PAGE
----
Unlike clustering algorithms used in unsupervised problems where we might not know what the target variable we desire to predict is (more on this in the next blog post), in supervised learning we have a fairly certain idea of what the data is going to tell us and how it converges to produce outputs within the model. Typically speaking in supervised learning problems, correlations are already known and have been proven through simpler classification or regression models. The Machine Learning model is used to automate the process and hyper fit the curve for better accuracy.
Two of the main types of supervised learning problems are classification problems and regression problems. A binary classification problem would be figuring out what category a given output belongs to. Think of it like a true/false solution or yes/no solution where the probability is reduced to a binary result (a result that has two possible classifications). Going back to our lending example, instead of ending at factoring probability by which a default will occur (such as this individual has a 73% chance of defaulting) we could simplify the output to “should we lend to this person all variables considered: yes/no.”
Given this example, we would use our classification algorithm to pick which category the output belongs to. We could define output in accordance to the financial organization’s risk profile that anyone who has a 20% chance or lower of defaulting, mark “y” for lending.
Anyone that has above 21% chance of defaulting, mark “n” for not lending. Regression solves the problem of figuring out the given probability of someone defaulting, with all weighted variables considered. For example, length of credit history has a greater correlation with default, or not defaulting, then say family size, male or female enquirer, etc. Binary classification simplifies the output of the problem to two results, either yes or no, true or false, 1 or 0.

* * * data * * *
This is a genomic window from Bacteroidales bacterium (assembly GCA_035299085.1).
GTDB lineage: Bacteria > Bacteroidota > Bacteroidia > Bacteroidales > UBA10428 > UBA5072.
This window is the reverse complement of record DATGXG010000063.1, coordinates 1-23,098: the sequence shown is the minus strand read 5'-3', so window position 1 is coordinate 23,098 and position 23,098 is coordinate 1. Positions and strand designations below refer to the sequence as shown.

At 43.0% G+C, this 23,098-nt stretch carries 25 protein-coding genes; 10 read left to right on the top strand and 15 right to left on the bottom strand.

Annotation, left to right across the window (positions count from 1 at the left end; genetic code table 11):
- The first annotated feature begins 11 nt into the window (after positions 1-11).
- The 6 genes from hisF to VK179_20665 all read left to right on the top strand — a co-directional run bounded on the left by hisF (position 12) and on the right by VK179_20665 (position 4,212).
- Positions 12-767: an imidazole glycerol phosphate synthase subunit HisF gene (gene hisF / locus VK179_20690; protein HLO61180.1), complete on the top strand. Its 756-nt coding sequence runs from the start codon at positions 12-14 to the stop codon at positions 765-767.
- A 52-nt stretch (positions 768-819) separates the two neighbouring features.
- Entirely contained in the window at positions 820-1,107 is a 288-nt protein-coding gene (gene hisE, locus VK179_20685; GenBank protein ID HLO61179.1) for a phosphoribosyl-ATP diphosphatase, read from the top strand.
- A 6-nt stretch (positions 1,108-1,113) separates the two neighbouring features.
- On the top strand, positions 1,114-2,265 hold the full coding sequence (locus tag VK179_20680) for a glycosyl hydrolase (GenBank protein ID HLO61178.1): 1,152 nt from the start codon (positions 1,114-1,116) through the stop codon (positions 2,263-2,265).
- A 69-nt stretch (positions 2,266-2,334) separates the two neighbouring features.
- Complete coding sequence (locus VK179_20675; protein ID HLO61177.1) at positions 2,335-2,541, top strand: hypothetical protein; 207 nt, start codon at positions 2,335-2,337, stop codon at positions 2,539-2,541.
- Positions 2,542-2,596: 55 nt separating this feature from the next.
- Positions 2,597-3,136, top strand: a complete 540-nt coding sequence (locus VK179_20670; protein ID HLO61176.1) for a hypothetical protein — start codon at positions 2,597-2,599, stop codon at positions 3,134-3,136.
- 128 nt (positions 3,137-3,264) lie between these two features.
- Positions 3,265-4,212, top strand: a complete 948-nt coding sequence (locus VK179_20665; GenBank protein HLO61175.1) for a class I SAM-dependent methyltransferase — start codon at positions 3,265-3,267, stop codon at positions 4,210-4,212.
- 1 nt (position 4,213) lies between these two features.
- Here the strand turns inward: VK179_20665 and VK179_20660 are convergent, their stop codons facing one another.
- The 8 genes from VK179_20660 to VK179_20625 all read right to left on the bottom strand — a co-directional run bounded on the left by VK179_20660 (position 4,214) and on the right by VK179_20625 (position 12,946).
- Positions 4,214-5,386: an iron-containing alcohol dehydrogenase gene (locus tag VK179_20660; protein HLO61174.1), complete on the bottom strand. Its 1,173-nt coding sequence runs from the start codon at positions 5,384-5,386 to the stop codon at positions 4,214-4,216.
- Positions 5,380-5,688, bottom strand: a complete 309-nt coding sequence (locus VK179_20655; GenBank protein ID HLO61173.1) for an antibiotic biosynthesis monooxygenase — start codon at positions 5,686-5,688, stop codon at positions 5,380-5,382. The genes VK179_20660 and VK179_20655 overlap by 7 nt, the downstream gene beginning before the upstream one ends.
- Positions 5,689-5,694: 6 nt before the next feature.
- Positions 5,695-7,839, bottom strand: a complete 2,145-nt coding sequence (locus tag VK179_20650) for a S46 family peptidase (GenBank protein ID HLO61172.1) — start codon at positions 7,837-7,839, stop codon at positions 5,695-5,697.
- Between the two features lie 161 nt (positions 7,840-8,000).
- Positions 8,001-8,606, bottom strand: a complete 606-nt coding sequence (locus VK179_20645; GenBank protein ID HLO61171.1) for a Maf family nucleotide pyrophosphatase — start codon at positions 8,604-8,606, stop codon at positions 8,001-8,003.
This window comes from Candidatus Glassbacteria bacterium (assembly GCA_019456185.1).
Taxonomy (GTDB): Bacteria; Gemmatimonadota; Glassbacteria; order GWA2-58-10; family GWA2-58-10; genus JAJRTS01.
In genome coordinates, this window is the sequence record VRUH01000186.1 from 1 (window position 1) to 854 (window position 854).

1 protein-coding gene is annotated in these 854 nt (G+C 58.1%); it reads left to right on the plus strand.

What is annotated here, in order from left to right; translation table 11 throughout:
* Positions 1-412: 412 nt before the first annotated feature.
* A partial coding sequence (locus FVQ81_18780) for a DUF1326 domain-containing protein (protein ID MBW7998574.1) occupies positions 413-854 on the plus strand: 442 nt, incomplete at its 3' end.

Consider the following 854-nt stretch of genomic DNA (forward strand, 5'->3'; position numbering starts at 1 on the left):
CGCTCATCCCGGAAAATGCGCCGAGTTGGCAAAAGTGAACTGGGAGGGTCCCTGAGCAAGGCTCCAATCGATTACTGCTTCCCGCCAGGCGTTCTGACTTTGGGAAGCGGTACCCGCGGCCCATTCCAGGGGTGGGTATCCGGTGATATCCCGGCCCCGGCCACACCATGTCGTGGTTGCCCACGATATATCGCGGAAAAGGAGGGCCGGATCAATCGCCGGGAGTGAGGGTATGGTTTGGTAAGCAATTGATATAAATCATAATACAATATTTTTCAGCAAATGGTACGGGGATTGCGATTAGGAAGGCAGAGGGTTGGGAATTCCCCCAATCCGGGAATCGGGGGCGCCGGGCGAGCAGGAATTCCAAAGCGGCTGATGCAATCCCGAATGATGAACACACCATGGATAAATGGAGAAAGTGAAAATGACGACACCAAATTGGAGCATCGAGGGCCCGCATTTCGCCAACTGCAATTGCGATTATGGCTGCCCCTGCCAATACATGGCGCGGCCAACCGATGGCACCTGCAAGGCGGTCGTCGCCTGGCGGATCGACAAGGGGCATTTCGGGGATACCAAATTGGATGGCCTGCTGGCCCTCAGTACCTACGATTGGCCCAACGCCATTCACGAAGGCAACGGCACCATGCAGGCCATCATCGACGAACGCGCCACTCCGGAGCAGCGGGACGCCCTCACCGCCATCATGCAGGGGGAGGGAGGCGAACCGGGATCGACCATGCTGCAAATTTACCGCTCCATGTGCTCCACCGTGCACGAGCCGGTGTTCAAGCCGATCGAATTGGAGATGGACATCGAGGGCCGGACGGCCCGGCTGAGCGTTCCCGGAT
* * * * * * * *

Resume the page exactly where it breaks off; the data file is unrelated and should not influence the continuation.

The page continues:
There are problems that could be a better fit for a multi-classification solution. Multiclass would be assigning instances into 3 or more categories. If we wanted to assign an instance to three possible categories such as the amount to lend, interest to charge, and length of the loan, a multi-classification solution would help us solve this problem. A multiclass solution could also come after a binary solution is produced in a model.
This is a bit more of a complicated problem to solve, but for example, if we can determine a yes or no regarding extending a loan, then the multiclass algorithm can help us determine the remainder of what to do with the applicant. E.g. Jane Doe has an 18% chance or less of defaulting, extend lending “y”. Based upon length of credit history, FICO score, and debt to asset ratio, extend $5,000 with daily compounding interest of 2% with a 3 year payback period. This would all reside within a three-dimensional graph of “n” possible outcomes.